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CHAPTER XIX


A FRUITLESS SEARCH


Phil stared at Dave in consternation.

"Do you really think that?" he cried.

"I don't say I think so, I only say it may be," returned the youth from Crumville.

"If they are the horse-thieves, and we watch our chances, we may get the animals back!"

"Not unless it is a single thief, Phil. We don't want to run the risk of getting shot in the dark."

"That's true."

With great caution the two lads advanced along the muddy trail. As they got closer to the light they saw that it came from a log house, low and rambling. Not far away were several other buildings, and also a corral.

"We are on the right trail after all!" sang out the shipowner's son, joyfully, and commenced to run at the best speed he could command.

"Hold on!" called Dave, but Phil was so eager to get to the house first that he paid no attention to the words. Not until he had reached the very piazza of the building did he pause to stare around him.

"Why, it's not Mr. Endicott's place at all!" he exclaimed.

He had made considerable noise ascending the piazza, and now a door was flung open, letting a stream of light flood his face, momentarily blinding him.

"Hello! what do you want?" demanded a man Phil had never seen before.

"Why—er—what place is this?" stammered the youth, and as he asked the question Dave came up behind him.

"This is the Triple X Ranch," was the man's answer.

"What! Mr. Merwell's place?" stammered Phil.

"That's it. Want to see him? Why, say, you're all out of wind,—anything wrong?"

"I—I didn't know this was the Merwell place," murmured Phil. He knew not what else to say, he was so taken back.

"Who is that, Jerry?" asked another voice, and a moment later Felix Merwell stepped into view. As he saw Dave he scowled slightly.

"Why, Mr. Merwell, we—er——" commenced Phil, and then he looked at Dave.

"We were out and we lost our way in the darkness and got on the wrong trail," said Dave, quickly. "Will you be kind enough to direct us to the trail to Mr. Endicott's ranch?"

"Endicott's ranch is a good bit from here," growled Felix Merwell.

"But, Dave——" interrupted Phil, when a meaning look from his chum silenced him.

"Haven't you got no hosses?" asked the man who had first come to the door.

"No, but we don't mind that," said Dave. "We can walk."

"Jerry, show them the trail," said Mr. Merwell, shortly, and turned his back on the boys.

The ranch hand came out without waiting to get his hat or coat, and walked to a point back of the corral.

"It's a long, lonely way," he said, kindly. "You ought to have horses."

"How many miles?" asked Dave.

"About one and a half."

"Oh, that is not so far."

"Got caught in the storm, eh? "

"Yes."

"Link is out too and the old man is kind of worried about him. He sent Hank Snogger out to look for him."

"Then Link didn't come back this afternoon?" said Dave, quickly.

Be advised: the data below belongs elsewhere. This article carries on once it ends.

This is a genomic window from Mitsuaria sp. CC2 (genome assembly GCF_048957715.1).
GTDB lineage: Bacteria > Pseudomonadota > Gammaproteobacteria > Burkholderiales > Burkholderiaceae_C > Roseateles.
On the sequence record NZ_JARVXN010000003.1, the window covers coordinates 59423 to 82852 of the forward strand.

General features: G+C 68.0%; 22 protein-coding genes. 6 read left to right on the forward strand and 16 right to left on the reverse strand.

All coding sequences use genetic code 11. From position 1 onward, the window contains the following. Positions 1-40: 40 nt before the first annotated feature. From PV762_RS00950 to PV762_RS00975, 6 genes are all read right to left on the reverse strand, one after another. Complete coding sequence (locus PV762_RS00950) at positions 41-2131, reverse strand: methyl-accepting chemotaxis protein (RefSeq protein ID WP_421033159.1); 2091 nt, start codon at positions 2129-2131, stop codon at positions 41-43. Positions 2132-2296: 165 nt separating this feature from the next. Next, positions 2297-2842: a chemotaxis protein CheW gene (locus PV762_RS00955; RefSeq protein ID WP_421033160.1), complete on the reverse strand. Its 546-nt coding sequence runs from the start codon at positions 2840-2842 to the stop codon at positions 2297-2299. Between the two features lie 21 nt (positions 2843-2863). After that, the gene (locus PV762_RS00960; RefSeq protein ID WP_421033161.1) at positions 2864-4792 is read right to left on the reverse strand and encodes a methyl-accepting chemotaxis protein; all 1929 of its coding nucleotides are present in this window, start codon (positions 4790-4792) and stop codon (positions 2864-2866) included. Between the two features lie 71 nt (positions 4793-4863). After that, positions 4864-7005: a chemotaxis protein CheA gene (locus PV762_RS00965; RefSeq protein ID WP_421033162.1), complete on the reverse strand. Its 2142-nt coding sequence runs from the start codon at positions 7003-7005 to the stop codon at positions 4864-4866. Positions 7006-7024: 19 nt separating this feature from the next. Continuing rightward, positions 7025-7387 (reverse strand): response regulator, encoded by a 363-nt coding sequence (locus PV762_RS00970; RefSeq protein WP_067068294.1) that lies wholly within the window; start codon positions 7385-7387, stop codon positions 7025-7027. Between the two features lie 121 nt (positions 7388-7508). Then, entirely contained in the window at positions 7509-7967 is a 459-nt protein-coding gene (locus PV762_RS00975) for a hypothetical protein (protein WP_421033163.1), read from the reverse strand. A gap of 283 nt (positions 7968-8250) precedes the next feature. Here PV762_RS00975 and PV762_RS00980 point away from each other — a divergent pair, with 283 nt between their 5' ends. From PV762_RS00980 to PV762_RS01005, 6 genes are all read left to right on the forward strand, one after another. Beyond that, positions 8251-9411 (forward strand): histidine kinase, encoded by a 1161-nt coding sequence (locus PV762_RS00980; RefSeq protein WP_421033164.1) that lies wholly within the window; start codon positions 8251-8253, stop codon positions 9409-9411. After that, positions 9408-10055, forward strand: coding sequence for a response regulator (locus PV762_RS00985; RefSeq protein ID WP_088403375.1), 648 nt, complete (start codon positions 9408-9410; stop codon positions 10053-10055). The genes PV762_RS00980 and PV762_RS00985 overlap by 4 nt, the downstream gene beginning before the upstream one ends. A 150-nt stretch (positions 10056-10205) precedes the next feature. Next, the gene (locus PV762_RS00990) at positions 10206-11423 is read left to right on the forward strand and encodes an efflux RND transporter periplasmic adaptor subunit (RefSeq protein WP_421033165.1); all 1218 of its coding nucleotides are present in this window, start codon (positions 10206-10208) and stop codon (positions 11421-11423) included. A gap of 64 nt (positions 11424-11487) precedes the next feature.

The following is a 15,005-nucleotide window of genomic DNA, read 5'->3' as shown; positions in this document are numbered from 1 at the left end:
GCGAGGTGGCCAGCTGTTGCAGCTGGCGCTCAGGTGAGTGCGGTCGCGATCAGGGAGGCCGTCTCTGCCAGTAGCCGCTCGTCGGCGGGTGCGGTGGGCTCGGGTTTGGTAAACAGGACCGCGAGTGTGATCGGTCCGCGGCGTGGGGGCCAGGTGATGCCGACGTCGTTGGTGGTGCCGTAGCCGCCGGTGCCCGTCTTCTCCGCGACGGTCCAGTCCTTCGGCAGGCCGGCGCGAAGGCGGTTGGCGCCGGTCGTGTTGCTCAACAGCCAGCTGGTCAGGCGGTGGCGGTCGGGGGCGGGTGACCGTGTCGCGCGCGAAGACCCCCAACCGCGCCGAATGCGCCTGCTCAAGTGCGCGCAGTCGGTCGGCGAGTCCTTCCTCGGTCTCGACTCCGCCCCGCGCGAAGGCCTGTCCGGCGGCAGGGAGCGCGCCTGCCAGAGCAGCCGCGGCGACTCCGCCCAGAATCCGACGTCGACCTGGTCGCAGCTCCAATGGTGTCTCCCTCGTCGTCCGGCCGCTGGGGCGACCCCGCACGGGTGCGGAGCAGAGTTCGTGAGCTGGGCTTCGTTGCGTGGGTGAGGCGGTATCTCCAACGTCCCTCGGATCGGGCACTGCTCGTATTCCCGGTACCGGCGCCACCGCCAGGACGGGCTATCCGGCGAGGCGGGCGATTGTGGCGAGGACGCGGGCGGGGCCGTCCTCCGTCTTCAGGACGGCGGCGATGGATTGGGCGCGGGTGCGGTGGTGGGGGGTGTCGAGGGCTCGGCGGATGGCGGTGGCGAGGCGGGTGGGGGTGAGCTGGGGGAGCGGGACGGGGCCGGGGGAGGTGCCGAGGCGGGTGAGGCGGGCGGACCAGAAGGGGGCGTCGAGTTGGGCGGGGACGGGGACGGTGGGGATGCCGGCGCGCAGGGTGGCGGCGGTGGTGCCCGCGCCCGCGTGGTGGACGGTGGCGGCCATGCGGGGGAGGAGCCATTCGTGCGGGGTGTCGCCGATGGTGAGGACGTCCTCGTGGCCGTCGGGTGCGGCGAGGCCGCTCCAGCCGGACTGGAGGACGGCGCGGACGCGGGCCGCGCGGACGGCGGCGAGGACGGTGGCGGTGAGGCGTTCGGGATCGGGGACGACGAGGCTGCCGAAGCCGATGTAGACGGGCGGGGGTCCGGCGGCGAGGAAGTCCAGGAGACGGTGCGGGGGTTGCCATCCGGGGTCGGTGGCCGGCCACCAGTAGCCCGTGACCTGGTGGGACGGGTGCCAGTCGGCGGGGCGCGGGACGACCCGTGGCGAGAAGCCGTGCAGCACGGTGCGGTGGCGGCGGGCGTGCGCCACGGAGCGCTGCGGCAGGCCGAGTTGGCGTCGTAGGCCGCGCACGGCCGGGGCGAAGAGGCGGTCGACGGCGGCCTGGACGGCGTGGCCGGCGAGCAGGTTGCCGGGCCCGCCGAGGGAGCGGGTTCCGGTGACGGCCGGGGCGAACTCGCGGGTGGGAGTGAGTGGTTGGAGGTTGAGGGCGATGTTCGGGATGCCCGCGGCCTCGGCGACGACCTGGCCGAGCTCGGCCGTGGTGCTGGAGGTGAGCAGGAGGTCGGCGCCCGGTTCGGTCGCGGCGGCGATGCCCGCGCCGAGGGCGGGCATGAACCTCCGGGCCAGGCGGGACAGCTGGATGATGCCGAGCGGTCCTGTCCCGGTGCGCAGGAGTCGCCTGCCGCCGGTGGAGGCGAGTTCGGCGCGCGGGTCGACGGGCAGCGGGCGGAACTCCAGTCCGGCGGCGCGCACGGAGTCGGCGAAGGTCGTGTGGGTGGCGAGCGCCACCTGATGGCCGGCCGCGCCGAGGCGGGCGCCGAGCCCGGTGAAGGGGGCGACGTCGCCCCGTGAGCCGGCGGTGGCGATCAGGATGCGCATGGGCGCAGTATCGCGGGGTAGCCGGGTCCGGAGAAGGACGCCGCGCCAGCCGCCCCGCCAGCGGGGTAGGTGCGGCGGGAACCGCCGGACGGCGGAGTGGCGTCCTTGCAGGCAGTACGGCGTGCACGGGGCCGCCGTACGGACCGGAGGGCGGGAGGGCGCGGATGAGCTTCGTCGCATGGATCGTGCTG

"No, he's been out since early morning. You met him, eh?"

"Yes, but that was about the middle of the forenoon. He was over in the woods."

"It was such a blow the old man is worried, thinking Link might have got caught under a tree in the woods, or something like that. There's your trail. Keep to that and it will take you right to the Endicott corral."

"Thank you," said both boys, and a moment later they and the man had separated. The ranch hand watched them out of sight, then returned to the house.

"Dave, why didn't you tell them about the horse-thieves?" asked Phil, as soon as he deemed it safe to ask the question.

"I didn't want to ask any favors of Mr. Merwell, that's why," was the reply. "I don't believe he'd want to go after them, and I didn't want to borrow any horses from him."

"Well, I don't blame you for looking at it that way. But we may be losing valuable time."

"We ought to be able to reach Mr. Endicott's place inside of twenty minutes. Come on," and Dave increased his speed.

"Did you note the fact that Link has not yet returned?" said the shipowner's son.

"Yes, but that doesn't prove anything. He may have crept into some place for shelter from the storm, just as we did."

The two youths kept on steadily and before long saw another light in the distance. Then they heard hoofbeats, and soon several forms on horseback loomed out of the darkness.

"Hello!" sang out the voice of Sid Todd. "Who are you?"

"Todd!" called Dave, and a moment later the cowboy rode up, followed by another ranch hand and Mr. Endicott.

"What is wrong?" demanded the railroad president, quickly. "Where are the others?" and his face showed his extreme anxiety.

"The others are safe, so far as we know," answered Dave. "But we have had quite an adventure." And then he and Phil told of how the horses had been stolen, and of how they themselves had been caught in the woods during the great blow.

"The horse-thieves again!" exclaimed Mr. Endicott, wrathfully. "We must get after them this time and run them down! Todd, tell the other men at once! We must lose no time in getting after them! And send word around to the other ranches!"

The railroad president smiled grimly when the boys told him of the brief stop at the Merwell place.

"I don't blame you for not wanting aid from Mr. Merwell," said he. "I want to leave him alone myself. I am only sorry I have him for a neighbor. I'd help him to sell out, if he wished to do so."